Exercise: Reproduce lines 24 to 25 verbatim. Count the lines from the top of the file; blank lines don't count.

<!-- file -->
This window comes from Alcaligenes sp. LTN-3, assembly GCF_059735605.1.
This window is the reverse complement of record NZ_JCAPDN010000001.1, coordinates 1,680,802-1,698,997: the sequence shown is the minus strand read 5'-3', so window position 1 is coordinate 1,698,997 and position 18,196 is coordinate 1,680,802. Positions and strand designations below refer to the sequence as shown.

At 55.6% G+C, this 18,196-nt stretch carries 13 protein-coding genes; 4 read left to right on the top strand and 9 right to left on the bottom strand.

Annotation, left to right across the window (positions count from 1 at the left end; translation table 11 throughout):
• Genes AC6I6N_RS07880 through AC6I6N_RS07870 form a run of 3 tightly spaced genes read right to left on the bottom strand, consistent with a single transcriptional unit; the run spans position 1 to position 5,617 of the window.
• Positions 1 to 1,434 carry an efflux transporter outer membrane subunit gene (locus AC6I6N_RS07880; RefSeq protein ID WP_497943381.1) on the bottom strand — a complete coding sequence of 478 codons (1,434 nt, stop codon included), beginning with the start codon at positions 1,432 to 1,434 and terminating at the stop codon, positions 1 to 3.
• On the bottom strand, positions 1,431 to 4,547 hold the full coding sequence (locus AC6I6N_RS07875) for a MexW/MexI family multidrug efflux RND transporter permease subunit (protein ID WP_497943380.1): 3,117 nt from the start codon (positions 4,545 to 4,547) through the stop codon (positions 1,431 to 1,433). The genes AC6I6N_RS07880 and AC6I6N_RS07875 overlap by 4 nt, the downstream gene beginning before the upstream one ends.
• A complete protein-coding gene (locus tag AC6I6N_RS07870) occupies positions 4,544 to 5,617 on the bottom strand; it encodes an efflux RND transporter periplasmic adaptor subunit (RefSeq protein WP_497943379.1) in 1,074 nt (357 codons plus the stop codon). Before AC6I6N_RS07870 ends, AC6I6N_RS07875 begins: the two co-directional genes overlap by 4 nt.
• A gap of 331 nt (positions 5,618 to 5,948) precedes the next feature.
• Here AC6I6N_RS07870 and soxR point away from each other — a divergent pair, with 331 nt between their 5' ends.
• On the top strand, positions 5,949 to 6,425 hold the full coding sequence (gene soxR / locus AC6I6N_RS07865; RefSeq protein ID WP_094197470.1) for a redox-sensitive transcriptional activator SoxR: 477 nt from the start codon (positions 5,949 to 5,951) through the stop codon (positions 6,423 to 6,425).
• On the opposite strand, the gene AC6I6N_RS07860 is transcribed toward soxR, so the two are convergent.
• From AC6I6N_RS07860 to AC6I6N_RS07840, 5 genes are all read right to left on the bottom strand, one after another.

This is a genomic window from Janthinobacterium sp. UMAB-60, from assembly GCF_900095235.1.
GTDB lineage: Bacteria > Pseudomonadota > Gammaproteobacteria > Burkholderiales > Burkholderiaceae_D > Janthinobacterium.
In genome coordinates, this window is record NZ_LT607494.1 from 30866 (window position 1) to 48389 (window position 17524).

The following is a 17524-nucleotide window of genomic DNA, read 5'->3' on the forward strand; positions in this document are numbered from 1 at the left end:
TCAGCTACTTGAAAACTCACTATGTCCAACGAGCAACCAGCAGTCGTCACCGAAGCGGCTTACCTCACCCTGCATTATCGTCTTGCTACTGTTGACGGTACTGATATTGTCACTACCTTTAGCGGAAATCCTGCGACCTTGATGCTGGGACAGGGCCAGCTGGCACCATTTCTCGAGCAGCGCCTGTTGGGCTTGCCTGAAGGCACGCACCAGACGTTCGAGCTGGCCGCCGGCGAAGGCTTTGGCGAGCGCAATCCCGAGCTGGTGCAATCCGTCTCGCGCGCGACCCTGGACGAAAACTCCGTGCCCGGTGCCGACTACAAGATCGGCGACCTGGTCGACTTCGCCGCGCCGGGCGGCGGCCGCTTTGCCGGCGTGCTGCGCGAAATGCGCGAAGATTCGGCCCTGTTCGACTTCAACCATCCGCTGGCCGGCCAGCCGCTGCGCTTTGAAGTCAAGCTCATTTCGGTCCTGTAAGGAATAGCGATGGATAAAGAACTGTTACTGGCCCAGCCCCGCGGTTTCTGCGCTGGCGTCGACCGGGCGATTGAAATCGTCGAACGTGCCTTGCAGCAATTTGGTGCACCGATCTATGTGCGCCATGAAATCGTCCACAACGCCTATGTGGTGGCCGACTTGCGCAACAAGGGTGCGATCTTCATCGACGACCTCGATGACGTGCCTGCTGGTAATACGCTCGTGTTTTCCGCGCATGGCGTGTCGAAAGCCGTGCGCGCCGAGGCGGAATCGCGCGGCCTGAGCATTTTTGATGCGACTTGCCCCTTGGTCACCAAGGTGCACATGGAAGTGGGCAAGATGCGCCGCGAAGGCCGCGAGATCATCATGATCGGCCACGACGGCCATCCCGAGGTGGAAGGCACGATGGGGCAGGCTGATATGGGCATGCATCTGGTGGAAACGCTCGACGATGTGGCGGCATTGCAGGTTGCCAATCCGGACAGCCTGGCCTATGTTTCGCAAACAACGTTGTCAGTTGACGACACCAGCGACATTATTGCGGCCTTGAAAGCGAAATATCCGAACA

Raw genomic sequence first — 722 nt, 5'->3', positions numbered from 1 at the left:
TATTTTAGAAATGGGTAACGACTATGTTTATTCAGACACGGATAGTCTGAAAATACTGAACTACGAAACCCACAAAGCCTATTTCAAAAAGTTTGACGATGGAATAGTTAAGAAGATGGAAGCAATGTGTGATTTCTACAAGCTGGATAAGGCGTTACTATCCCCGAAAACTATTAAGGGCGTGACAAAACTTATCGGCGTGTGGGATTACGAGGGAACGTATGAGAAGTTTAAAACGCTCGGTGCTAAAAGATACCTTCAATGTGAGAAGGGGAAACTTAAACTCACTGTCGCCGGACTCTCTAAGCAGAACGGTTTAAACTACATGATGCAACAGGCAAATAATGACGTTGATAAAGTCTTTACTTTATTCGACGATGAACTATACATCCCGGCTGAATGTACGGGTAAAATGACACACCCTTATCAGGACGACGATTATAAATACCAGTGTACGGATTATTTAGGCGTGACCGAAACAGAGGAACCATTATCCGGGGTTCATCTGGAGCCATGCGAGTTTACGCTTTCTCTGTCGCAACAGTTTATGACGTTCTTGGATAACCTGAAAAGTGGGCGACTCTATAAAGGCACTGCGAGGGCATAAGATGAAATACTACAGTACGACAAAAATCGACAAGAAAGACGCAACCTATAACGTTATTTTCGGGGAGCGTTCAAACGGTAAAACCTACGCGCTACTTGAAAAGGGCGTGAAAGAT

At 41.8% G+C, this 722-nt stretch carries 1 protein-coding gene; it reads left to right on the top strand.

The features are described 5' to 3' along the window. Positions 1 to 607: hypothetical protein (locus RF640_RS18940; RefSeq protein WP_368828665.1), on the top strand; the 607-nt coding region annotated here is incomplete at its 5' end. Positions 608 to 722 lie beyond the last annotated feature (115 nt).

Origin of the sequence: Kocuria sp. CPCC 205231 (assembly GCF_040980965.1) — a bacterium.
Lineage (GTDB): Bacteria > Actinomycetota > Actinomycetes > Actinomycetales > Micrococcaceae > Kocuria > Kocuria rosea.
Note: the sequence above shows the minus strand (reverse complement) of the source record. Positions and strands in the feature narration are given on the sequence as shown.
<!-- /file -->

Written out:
Lineage (GTDB): Bacteria > Actinomycetota > Actinomycetes > Actinomycetales > Micrococcaceae > Kocuria > Kocuria rosea.
Note: the sequence above shows the minus strand (reverse complement) of the source record. Positions and strands in the feature narration are given on the sequence as shown.